Sunday, May 1, 2016

"The Most Happy Fella"

The Most Happy Fella
Frank Loesser (Book, Music & Lyrics)
Based on Sidney Howard’s They Knew What They Wanted

Martin Rojas Dietrich as Tony & Amanda Johnson as Rosabella
When a musical begins with a waitress on stage’s edge taking off her shoes, rubbing her tired toes, and singing nasally in Texas drawl (addressing each of her toes, one by one, as if an old friend), where can it possibly all lead?  Believe it or not, into a gloriously melodic evening of near-opera proportions when 42nd Street Moon decides climatically to end its current, highly successful season with Frank Loesser’s The Most Happy Fellow.  With voices that soar in heavenly proportions, with direction that ensures not a laugh or a tear will be left unexpressed, and with a cast that almost explodes in its members’ evident enthusiasm and love of the roles they play, 42nd Street Moon revives this 1956 Broadway musical about an unlikely romance that must survive misunderstanding, deceit, and betrayal to find its tender fruition.

A San Francisco waitress, Amy, ends her long, grueling day in the late 1920s finding a man’s jeweled tiepin and a love note addressed to her as “Rosabella” along with a Napa Valley address and a proposal for marriage.  Tired of her boring life, she takes the bait and soon finds herself a mail-order bride to a guy named Tony who writes letters full of heart and soul.  The issue is, universally loved-by-all, Italian-immigrant, and vintner Tony – who just happens also to be short, very rotund, with heavy accent, and graying -- has sent to her a picture of his much younger, taller, All-American, and totally hunky foreman, Joe, claiming it is he.  As the entire Napa community prepares an Italian feast of pasta, pastry, and wine for a wedding, the excited, now-named Rosabella arrives and discovers the trick played on her just as Tony is wheeled in with major injuries from a car accident.  A hasty marriage vow before he is whisked to the hospital does not keep the real Amy – full of disappointed exasperation -- from falling, at least in one  passionate night, for the guy in the picture.  Reluctantly assuming her role as newly wed Rosabella, she subsequently and rather surprisingly falls in love with her new husband as he recovers in full body cast and wheelchair.  But that first night’s tryst of course comes back to haunt her and to jeopardize their now-blissful lives.  How it all works itself out is why we all come to the see a musical.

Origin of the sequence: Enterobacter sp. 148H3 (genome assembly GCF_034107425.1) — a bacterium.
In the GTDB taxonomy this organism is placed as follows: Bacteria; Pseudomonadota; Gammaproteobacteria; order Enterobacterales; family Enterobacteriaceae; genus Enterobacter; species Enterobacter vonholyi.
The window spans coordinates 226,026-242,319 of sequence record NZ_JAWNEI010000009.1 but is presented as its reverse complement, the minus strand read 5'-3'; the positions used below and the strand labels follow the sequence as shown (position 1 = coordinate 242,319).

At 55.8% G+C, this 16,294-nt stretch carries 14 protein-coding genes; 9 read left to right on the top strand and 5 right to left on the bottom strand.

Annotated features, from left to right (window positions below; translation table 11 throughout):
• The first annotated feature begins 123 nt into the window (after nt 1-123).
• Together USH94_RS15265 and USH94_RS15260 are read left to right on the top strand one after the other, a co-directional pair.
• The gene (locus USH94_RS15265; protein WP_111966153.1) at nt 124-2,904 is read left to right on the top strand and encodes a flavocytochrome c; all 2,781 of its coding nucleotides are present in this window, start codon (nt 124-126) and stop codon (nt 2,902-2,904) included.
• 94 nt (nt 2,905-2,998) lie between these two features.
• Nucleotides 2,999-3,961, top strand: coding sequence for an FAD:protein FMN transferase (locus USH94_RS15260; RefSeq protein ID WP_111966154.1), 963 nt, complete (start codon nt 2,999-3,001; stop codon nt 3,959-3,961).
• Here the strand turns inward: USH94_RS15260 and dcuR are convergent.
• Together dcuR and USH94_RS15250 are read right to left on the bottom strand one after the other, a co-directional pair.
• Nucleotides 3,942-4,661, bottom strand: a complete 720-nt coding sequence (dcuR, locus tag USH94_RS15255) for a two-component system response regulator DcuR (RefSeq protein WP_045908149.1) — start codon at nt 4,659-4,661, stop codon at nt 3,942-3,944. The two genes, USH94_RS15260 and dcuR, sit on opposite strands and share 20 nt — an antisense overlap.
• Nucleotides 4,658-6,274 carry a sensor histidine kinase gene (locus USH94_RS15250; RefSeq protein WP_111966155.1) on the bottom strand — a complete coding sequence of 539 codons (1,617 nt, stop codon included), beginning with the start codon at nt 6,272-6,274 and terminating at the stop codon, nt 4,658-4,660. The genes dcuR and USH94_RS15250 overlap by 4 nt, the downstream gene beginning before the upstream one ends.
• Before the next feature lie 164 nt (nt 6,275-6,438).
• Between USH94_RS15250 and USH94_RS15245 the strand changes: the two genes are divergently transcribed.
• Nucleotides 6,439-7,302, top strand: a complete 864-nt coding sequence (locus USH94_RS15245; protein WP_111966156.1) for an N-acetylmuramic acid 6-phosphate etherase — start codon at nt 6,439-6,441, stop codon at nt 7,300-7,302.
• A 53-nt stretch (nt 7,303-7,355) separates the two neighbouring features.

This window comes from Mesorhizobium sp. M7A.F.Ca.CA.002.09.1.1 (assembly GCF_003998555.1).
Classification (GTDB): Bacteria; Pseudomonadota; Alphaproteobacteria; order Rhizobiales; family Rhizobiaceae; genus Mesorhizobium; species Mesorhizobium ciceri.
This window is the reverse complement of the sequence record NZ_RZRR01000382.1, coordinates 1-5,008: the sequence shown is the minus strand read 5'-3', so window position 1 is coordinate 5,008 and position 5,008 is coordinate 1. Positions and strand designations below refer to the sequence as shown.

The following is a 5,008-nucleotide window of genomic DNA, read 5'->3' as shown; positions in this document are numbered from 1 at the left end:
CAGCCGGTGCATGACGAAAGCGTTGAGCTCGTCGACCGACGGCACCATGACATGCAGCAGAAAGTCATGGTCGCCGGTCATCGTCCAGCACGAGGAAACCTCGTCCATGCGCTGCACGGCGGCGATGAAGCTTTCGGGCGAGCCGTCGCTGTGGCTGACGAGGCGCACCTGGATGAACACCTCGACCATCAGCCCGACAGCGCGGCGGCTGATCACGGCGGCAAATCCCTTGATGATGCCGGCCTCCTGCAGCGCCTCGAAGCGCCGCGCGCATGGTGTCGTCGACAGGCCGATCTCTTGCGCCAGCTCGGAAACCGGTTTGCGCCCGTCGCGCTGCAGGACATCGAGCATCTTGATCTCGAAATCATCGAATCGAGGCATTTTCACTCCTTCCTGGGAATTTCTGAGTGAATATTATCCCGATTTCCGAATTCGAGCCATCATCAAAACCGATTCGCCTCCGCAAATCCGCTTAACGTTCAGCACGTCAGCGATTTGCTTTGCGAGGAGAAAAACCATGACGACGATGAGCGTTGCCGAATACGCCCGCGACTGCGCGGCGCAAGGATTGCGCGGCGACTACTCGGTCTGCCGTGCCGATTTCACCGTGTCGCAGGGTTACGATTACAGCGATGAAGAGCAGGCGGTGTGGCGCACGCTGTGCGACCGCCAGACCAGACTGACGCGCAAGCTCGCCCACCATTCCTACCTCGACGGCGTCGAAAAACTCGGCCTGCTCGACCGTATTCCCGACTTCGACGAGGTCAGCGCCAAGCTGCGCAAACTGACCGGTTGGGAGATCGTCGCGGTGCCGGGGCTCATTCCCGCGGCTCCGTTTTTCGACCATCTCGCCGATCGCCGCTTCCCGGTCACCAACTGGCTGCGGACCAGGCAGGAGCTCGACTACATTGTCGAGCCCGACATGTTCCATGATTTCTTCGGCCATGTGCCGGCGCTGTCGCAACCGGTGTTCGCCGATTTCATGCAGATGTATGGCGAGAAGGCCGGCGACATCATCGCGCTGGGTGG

As Rosabella, Amanda Johnson dons a beautiful smile to match her pitch-perfect, prettily pulsating soprano voice as she dreamily sings of the guy writing her letters, “Somebody, Somewhere.”  With a voice and delivery often approaching a light aria on an opera stage, this Rosabella time and again all evening hits all her notes with the right emotional flair and musical ease. 

Her Tony, Martin Rojas Dietrich, brings his own full, operatic tenor vocals, floating with ease into soft, high realms his heavily exaggerated Italian words of sung love in “Rosabella.”  His charm is contagious as he sings with twinkling eyes and sparkling spirit “The Most Happy Fella,” surrounded and supported by a fully harmonizing, stage-filling cast. 

As a team, Rosabella and Tony are able to tread new heights of individual performance.  In the endearing “Happy to Make Your Acquaintance,” she tries to teach him some American etiquette where he repeatedly has trouble with the word “likewise”:  “Look a wise?” ... “No, likewise” ... Look a ways?   ... No, likewise” ... “Oh, like a wise, I’m sure.”  Later, the two join in the emotionally packed, heart-swelling love duet, “My Heart Is So Full of You,” where their locked eyes and soaring voices are love-making at its stage best.

Amanda Johnson & Noel Anthony